Archives for July 2010

Good translations and obscure manga

Jason Thompson treats us to another visit to the dusty attic of manga with a look at Ceres: Celestial Legend at ANN.

Sean Gaffney takes the first look at next week’s new manga.

The Comic-Con reports keep flowing in: Start off with Matt Thorn’s account of escorting Moto Hagio at SDCC, because it is interesting and truly touching. Daniella Orihuela-Gruber files her account of day 2, and Mike has a slideshow at Anime Diet.

The latest course of the Manga Moveable Feast is set with contributions from David Welsh, Kristin, and the Reverse Thieves.

David Welsh posts his weekly license request at The Manga Curmudgeon: He’d like to see Gokinjo Monogatari (The Neighborhood Story), please.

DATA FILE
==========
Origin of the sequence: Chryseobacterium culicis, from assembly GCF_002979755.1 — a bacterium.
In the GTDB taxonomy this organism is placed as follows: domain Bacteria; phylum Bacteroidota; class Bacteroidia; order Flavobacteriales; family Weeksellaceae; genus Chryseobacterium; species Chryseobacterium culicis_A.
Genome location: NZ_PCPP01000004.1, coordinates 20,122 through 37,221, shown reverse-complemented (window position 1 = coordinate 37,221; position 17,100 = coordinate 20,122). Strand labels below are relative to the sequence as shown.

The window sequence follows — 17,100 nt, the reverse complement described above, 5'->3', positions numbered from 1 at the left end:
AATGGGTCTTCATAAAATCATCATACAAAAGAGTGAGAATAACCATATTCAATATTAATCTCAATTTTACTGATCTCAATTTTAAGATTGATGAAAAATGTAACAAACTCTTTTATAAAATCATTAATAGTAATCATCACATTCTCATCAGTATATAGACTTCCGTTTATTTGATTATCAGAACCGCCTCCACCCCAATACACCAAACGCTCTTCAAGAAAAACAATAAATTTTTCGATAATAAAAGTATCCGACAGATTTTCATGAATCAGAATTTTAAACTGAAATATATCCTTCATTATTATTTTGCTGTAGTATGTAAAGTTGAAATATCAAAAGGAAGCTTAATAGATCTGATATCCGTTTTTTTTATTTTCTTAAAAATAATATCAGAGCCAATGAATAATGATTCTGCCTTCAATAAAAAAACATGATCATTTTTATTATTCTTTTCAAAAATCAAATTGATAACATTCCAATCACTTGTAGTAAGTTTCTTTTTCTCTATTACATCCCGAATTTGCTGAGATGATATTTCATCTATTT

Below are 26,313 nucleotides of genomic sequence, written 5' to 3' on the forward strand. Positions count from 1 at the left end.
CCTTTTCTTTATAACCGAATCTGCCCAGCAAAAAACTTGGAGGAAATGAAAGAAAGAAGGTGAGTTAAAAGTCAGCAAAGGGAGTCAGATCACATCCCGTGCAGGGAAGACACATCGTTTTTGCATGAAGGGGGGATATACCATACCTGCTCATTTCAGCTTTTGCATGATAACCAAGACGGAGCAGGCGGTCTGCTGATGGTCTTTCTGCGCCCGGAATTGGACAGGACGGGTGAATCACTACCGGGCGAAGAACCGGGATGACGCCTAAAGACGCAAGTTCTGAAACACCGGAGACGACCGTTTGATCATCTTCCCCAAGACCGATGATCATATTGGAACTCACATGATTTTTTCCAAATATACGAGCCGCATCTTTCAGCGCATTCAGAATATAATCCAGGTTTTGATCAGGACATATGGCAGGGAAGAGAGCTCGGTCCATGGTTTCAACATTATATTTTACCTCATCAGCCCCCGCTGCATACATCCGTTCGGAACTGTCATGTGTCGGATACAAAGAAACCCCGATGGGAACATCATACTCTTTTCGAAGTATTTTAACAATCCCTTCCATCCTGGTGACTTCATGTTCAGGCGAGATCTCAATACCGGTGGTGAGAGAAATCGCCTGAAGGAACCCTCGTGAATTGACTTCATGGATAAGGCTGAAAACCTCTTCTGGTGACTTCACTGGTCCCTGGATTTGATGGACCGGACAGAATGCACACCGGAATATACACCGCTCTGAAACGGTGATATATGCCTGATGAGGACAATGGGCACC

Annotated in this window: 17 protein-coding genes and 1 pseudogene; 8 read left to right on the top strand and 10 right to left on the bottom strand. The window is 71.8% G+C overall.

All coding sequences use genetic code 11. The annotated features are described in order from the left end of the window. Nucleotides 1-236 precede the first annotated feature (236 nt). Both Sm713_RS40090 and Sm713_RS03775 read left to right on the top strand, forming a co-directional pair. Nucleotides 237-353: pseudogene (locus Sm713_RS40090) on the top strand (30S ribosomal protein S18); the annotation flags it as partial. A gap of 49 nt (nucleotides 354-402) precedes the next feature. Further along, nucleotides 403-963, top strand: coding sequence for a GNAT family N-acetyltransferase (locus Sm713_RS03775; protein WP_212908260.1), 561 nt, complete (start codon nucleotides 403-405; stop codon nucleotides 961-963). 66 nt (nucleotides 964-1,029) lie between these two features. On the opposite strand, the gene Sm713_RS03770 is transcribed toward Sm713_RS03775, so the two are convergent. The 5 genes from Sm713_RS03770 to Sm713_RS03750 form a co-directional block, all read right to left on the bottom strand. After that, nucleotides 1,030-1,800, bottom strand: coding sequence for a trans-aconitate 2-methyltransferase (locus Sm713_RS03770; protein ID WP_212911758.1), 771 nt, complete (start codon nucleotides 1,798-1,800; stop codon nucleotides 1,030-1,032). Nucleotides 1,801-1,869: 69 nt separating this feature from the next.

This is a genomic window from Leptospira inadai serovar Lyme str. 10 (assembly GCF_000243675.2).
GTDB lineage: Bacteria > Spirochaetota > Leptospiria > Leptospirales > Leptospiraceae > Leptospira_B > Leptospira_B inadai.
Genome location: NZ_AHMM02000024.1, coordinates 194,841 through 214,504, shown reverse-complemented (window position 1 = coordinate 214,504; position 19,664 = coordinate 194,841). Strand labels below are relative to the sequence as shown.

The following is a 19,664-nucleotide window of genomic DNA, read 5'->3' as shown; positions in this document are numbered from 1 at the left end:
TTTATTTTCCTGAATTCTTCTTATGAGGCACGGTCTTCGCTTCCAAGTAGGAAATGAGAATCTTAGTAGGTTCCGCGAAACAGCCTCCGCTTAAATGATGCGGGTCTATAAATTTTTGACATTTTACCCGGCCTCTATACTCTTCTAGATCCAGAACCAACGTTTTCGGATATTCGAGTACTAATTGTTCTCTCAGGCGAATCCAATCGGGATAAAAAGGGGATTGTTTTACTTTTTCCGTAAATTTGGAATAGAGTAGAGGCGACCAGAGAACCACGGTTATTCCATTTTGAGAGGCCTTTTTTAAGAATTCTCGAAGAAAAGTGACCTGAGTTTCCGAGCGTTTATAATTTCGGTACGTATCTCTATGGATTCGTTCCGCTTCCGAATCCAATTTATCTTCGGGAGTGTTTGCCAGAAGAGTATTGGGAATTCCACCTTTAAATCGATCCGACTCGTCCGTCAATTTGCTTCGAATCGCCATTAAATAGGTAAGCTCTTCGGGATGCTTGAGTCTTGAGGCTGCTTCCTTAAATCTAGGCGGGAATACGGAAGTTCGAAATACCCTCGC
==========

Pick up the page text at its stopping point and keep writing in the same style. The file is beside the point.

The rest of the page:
Matt Blind posts the latest set of manga rankings drawn from online sales at Rocket Bomber.

Lots of people like to harp on bad translations, but it’s harder to know when it’s done well; translators Alethea and Athena Nibley find some nice things to say about a couple of translations in their latest column at Manga Life.

News from Japan: ANN has word of a ToLoveRu spinoff manga series and four more new series, each one devoted to a member of the pop idol group AKB48.

Reviews: Connie takes a short look at a number of works by est em at Slightly Biased Manga. Tangognat reads a handful of Harlequin Romance manga from Digital’s eManga site.

Sesho on vol. 4 of Blame! (Sesho’s Anime and Manga Reviews)
Julie Opipari on vol. 6 of B.O.D.Y. (Manga Maniac Cafe)
Lissa Pattillo on vol. 1 of Dengeki Daisy (ANN)
Connie on Dining Bar Akira (Slightly Biased Manga)
Tangognat on A Drunken Dream and Other Stories (Tangognat)
Sesho on vol. 1 of I’ll Give It My All… Tomorrow (Sesho’s Anime and Manga Reviews)